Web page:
Spotlight | Hidden in the Hills Studio Tour

Cave Creek, AZ
Various locations, November 17-19 & 24-26

Lucy Dickens, The Joy of Spring, oil, 36 x 60.

Lucy Dickens, The Joy of Spring, oil, 36 x 60.

This story was featured in the November 2017 issue of Southwest Art magazine. Get the Southwest Art November 2017 print issue or digital download now–then subscribe to Southwest Art and never miss another story.

The Hidden in the Hills Studio Tour is an annual pastime for new and seasoned collectors alike. Now in its 21st year, the event continues to grow, this year featuring 174 artists at 44 studios across the Cave Creek, Carefree, and North Scottsdale areas. The self-guided tour is held during the last two weekends of November, from 10 a.m. to 5 p.m. each day.

The event is hosted by the Sonoran Arts League and offers visitors the chance to see both established and emerging artists at work in their private studios, along with guest artists from across the state who also display and sell their work. Pieces range in price, style, and size, with mediums including traditional painting and sculpture as well as fine-art jewelry and crafts. The tour has often attracted those searching for unique holiday gifts. Here we introduce you to a few of the artists participating this year.

Landscape painter Lucy Dickens opens the doors of her gallery and studio again this year. Dickens uses light and shadow to portray small corners of the vast desert. “I love ‘the magic hour’ just before dusk when the shadows grow long and the golden light caresses the landscape,” she says. The award-winning artist seeks to transform a simple landscape into a narrative pictorial by conveying an emotional reaction to the scenes around her.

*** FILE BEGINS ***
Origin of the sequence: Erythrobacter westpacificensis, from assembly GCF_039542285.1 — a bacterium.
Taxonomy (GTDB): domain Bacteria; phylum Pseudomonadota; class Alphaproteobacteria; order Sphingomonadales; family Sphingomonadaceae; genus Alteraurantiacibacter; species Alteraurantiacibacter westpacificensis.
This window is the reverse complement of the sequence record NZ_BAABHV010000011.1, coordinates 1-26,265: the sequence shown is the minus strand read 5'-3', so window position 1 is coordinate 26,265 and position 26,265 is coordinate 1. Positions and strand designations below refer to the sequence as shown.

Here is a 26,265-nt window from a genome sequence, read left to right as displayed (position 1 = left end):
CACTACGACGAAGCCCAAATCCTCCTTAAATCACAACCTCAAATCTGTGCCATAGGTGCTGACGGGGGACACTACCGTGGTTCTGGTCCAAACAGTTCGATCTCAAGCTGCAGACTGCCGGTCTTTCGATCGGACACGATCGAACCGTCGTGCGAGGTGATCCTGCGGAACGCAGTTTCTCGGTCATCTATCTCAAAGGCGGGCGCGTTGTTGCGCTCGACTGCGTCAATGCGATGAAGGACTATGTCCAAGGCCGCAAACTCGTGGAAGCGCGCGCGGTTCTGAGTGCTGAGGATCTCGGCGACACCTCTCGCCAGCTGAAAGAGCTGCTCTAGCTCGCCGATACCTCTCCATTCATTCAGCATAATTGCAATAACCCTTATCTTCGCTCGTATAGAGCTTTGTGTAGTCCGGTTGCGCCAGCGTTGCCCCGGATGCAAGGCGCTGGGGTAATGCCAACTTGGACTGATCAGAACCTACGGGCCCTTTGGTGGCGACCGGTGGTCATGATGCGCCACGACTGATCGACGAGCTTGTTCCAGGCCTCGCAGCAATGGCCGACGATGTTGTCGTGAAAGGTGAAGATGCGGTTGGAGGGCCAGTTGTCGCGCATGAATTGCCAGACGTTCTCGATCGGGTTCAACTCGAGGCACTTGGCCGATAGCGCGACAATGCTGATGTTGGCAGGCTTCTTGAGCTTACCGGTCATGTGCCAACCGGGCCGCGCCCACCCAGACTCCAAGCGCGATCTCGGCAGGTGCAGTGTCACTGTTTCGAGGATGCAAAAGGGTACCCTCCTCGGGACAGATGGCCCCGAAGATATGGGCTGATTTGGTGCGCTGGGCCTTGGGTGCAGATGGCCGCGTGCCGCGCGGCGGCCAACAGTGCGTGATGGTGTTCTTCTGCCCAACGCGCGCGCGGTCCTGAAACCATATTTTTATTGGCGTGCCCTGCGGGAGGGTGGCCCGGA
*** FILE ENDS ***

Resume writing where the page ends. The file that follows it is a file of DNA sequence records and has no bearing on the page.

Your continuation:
Brian Johnson’s mixed-media works seem to evoke the artistic history of Native American cultures in the Southwest. Using dried cactus skeletons, along with woven cotton, copper, turquoise, and more, Johnson creates figures, which he calls shamans, as well as other woven pieces. “I explain my shamans as being spirits of Native American warriors in the desert,” he says.

Jeweler Kathi Turner uses her experiences as a cattle rancher to inspire her intricate accessories. Turner combines various metals with natural stones, such as locally sourced turquoise, to tell stories in one-of-a-kind pieces that often include symbols such as arrows, feathers, stars, and horseshoes. Through her pieces, she hopes to convey the stories and spirit of the West with a contemporary flair. —Mackenzie McCreary

contact information
480.575.6624
www.hiddeninthehills.org

This story was featured in the November 2017 issue of Southwest Art magazine. Get the Southwest Art November 2017 print issue or digital download now–then subscribe to Southwest Art and never miss another story.

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